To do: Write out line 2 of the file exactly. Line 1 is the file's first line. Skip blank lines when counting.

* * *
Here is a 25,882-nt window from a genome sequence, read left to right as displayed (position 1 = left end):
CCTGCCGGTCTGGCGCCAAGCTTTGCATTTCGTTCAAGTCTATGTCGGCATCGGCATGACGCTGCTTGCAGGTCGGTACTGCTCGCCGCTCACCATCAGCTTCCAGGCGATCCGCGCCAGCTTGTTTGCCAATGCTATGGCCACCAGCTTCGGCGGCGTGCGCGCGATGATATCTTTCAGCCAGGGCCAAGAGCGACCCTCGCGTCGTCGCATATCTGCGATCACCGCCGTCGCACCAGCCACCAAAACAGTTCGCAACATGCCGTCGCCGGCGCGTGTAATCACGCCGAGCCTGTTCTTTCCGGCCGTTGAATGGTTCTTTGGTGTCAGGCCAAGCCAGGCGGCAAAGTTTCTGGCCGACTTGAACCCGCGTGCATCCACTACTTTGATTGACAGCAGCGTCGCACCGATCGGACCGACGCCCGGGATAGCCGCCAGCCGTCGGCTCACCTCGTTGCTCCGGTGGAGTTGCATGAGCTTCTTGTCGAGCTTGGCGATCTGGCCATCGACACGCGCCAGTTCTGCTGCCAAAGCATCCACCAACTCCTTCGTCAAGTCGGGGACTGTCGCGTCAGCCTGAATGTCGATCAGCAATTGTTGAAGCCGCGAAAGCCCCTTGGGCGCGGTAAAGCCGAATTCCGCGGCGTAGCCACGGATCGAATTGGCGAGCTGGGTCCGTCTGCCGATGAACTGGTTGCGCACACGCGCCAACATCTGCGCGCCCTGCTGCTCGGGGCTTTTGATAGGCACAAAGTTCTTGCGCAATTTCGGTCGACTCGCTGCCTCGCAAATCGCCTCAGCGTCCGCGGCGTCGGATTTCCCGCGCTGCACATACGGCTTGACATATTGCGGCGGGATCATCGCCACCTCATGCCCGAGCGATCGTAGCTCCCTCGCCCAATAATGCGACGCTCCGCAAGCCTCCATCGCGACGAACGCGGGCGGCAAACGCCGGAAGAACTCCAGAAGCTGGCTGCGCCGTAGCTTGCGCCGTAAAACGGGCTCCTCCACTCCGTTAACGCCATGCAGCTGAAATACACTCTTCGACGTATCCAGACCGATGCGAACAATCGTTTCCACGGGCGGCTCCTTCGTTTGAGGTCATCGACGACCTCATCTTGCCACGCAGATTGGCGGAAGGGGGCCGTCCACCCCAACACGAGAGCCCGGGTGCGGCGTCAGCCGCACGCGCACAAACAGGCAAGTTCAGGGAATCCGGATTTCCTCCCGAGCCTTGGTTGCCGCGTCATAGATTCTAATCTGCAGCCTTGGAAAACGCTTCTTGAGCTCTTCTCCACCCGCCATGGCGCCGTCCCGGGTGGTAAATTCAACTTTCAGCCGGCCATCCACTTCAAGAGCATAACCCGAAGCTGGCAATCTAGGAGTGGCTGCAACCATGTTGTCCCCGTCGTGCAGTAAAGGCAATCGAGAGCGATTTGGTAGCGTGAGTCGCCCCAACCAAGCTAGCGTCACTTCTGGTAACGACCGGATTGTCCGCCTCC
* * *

CCTGCCGGTCTGGCGCCAAGCTTTGCATTTCGTTCAAGTCTATGTCGGCATCGGCATGACGCTGCTTGCAGGTCGGTACTGCTCGCCGCTCACCATCAGCTTCCAGGCGATCCGCGCCAGCTTGTTTGCCAATGCTATGGCCACCAGCTTCGGCGGCGTGCGCGCGATGATATCTTTCAGCCAGGGCCAAGAGCGACCCTCGCGTCGTCGCATATCTGCGATCACCGCCGTCGCACCAGCCACCAAAACAGTTCGCAACATGCCGTCGCCGGCGCGTGTAATCACGCCGAGCCTGTTCTTTCCGGCCGTTGAATGGTTCTTTGGTGTCAGGCCAAGCCAGGCGGCAAAGTTTCTGGCCGACTTGAACCCGCGTGCATCCACTACTTTGATTGACAGCAGCGTCGCACCGATCGGACCGACGCCCGGGATAGCCGCCAGCCGTCGGCTCACCTCGTTGCTCCGGTGGAGTTGCATGAGCTTCTTGTCGAGCTTGGCGATCTGGCCATCGACACGCGCCAGTTCTGCTGCCAAAGCATCCACCAACTCCTTCGTCAAGTCGGGGACTGTCGCGTCAGCCTGAATGTCGATCAGCAATTGTTGAAGCCGCGAAAGCCCCTTGGGCGCGGTAAAGCCGAATTCCGCGGCGTAGCCACGGATCGAATTGGCGAGCTGGGTCCGTCTGCCGATGAACTGGTTGCGCACACGCGCCAACATCTGCGCGCCCTGCTGCTCGGGGCTTTTGATAGGCACAAAGTTCTTGCGCAATTTCGGTCGACTCGCTGCCTCGCAAATCGCCTCAGCGTCCGCGGCGTCGGATTTCCCGCGCTGCACATACGGCTTGACATATTGCGGCGGGATCATCGCCACCTCATGCCCGAGCGATCGTAGCTCCCTCGCCCAATAATGCGACGCTCCGCAAGCCTCCATCGCGACGAACGCGGGCGGCAAACGCCGGAAGAACTCCAGAAGCTGGCTGCGCCGTAGCTTGCGCCGTAAAACGGGCTCCTCCACTCCGTTAACGCCATGCAGCTGAAATACACTCTTCGACGTATCCAGACCGATGCGAACAATCGTTTCCACGGGCGGCTCCTTCGTTTGAGGTCATCGACGACCTCATCTTGCCACGCAGATTGGCGGAAGGGGGCCGTCCACCCCAACACGAGAGCCCGGGTGCGGCGTCAGCCGCACGCGCACAAACAGGCAAGTTCAGGGAATCCGGATTTCCTCCCGAGCCTTGGTTGCCGCGTCATAGATTCTAATCTGCAGCCTTGGAAAACGCTTCTTGAGCTCTTCTCCACCCGCCATGGCGCCGTCCCGGGTGGTAAATTCAACTTTCAGCCGGCCATCCACTTCAAGAGCATAACCCGAAGCTGGCAATCTAGGAGTGGCTGCAACCATGTTGTCCCCGTCGTGCAGTAAAGGCAATCGAGAGCGATTTGGTAGCGTGAGTCGCCCCAACCAAGCTAGCGTCACTTCTGGTAACGACCGGATTGTCCGCCTCC